A new study conducted in mice suggests that farnesene, a molecule responsible for the green apple flavoring used in some vape devices, is not only rewarding in itself, but may also increase the rewards felt when consuming nicotine. The study is one of just a handful to look at the effects that vape flavors have on the brain’s reward system and could have implications for how flavored vapes influence addiction.
Vaping banned and encouraged across the West
Across the Western world, the rise of vaping has provoked radically different responses from policymakers. In San Francisco, home of vape giant Juul, e-cigarette sales were banned completely in June last year. Juul’s $18 million effort to stop the ban came to naught.
In the UK, the National Health Service have taken a diametrically opposing approach, by actively encouraging smokers to switch to vaping to wean themselves off of conventional cigarettes. The advisory body, The National Institute for Health and Care Excellence states that “the evidence suggests that e-cigarettes are substantially less harmful to health than smoking but are not risk-free.”
Even if harms are reduced by switching away from combustible cigarettes, research into the effects of inhaling chemicals used in vaping devices is still thin on the ground.
A study conducted by researchers at Marshall University led by Assistant Professor Brandon Henderson has looked into one of those chemicals, the “green apple” flavorant farnesene. Vape use is on the rise among younger people in the US, with a 218% increase in vaping among middle schoolers in just two years. Vaping liquids with zero nicotine have become popular as well, further boosting the need for studies of how these chemicals impact the brain.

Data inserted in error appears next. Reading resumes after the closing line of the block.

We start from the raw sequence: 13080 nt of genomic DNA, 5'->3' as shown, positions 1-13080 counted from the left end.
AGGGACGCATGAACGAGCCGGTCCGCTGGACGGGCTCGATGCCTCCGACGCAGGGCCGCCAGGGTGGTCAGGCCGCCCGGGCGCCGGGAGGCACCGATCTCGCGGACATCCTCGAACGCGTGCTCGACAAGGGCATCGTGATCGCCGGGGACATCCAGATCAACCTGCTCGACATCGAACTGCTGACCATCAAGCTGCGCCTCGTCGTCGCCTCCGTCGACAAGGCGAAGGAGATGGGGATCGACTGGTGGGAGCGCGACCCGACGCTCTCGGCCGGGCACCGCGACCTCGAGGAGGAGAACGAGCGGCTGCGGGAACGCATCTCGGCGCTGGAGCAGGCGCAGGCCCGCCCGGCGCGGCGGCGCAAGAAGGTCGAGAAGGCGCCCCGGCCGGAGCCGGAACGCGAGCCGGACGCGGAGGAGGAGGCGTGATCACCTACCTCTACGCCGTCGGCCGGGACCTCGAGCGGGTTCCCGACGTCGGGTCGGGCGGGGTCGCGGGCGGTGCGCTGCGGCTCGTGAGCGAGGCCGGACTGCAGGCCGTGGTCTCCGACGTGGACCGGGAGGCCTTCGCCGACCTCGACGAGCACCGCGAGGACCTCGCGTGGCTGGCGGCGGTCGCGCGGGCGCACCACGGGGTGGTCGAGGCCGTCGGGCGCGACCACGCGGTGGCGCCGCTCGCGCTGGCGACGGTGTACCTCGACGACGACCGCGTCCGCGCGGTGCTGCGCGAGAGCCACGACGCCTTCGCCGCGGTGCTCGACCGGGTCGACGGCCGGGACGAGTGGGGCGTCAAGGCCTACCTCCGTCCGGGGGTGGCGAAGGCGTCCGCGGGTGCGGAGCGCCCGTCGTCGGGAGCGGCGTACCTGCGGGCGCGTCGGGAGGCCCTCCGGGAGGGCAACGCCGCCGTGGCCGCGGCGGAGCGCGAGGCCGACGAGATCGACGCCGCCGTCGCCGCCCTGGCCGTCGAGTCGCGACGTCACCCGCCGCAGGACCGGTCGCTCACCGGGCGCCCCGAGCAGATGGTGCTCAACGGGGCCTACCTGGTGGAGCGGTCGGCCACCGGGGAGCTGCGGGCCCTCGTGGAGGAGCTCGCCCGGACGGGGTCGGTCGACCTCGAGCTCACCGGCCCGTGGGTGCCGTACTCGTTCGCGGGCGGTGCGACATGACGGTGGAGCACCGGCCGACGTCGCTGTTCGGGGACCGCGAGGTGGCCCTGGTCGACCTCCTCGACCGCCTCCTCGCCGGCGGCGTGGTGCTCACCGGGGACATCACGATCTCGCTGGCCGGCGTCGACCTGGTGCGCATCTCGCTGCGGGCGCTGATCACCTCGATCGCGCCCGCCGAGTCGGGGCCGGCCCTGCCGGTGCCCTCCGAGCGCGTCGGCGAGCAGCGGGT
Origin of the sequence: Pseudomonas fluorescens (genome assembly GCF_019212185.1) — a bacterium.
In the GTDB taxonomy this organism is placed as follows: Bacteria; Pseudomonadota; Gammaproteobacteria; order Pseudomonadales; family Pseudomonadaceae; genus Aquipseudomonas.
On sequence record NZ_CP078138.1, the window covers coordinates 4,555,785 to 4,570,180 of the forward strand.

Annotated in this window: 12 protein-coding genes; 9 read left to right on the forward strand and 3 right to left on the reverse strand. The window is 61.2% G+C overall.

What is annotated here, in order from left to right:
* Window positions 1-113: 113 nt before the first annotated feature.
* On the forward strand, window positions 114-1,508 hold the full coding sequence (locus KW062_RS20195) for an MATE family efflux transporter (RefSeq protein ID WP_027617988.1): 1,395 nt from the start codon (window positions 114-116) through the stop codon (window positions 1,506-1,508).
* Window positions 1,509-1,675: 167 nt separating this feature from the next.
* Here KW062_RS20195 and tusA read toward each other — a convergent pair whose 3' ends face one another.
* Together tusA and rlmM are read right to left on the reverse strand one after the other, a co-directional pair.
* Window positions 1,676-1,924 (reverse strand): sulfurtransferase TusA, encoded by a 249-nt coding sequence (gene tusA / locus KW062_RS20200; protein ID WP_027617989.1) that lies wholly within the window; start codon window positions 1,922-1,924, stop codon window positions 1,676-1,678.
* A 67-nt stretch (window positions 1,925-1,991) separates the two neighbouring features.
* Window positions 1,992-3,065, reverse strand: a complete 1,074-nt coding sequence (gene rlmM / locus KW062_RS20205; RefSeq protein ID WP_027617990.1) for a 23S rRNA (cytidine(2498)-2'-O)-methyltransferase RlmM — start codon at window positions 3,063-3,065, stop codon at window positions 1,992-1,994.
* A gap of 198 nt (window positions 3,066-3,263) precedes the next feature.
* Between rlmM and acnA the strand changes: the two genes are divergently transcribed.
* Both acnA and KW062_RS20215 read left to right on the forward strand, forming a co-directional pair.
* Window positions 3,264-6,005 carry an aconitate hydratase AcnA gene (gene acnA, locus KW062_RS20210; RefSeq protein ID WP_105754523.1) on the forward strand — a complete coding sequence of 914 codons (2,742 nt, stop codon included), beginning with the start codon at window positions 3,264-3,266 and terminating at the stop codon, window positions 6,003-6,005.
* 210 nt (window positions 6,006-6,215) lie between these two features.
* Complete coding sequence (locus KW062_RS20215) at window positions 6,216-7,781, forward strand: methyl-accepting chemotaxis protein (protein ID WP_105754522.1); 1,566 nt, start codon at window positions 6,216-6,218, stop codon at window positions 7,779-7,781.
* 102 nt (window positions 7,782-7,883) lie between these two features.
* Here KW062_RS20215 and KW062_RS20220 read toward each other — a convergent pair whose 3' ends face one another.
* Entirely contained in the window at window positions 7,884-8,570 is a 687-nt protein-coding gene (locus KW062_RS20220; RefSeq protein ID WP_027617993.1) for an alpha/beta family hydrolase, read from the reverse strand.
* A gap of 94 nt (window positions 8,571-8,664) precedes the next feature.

“They just fly through approval”
“In the USA, a lot of the flavors that are added in vaping products are labeled under this category called generally recognized as safe or GRAS. So basically, they just fly through approval and are allowed to be in products that Americans can imbibe,” says Henderson. His team’s results, he suggests, show that flavorants such as farnesene might have an impact on neurons and behavior that regulators should consider.
Henderson’s initial experiments looked at mouse behavior. They found that mice trained to expect a dose of farnesene in a certain location would spend more time there than in an area where they expected a dose of saline. They noted that higher doses of farnesene didn’t have this effect, which they say may mimic the effects of nicotine injection often seen in these tests.
When mice were given injections of nicotine, similar reward-focused behavior was seen. In female mice, this desire for nicotine was enhanced when farnesene was also injected, but no significant increase was seen in male mice. Henderson says that these sex-linked results are also seen in vaping demographics, where men and women tend to have different preferences that transcend cultural norms: “You look at males and females, there’s a different demographic of what they’re choosing as nicotine concentration and flavor concentration, so we expected there to be differences in the neurons of males versus females. This just gives us more motivation to specifically look at males and females as we continue,”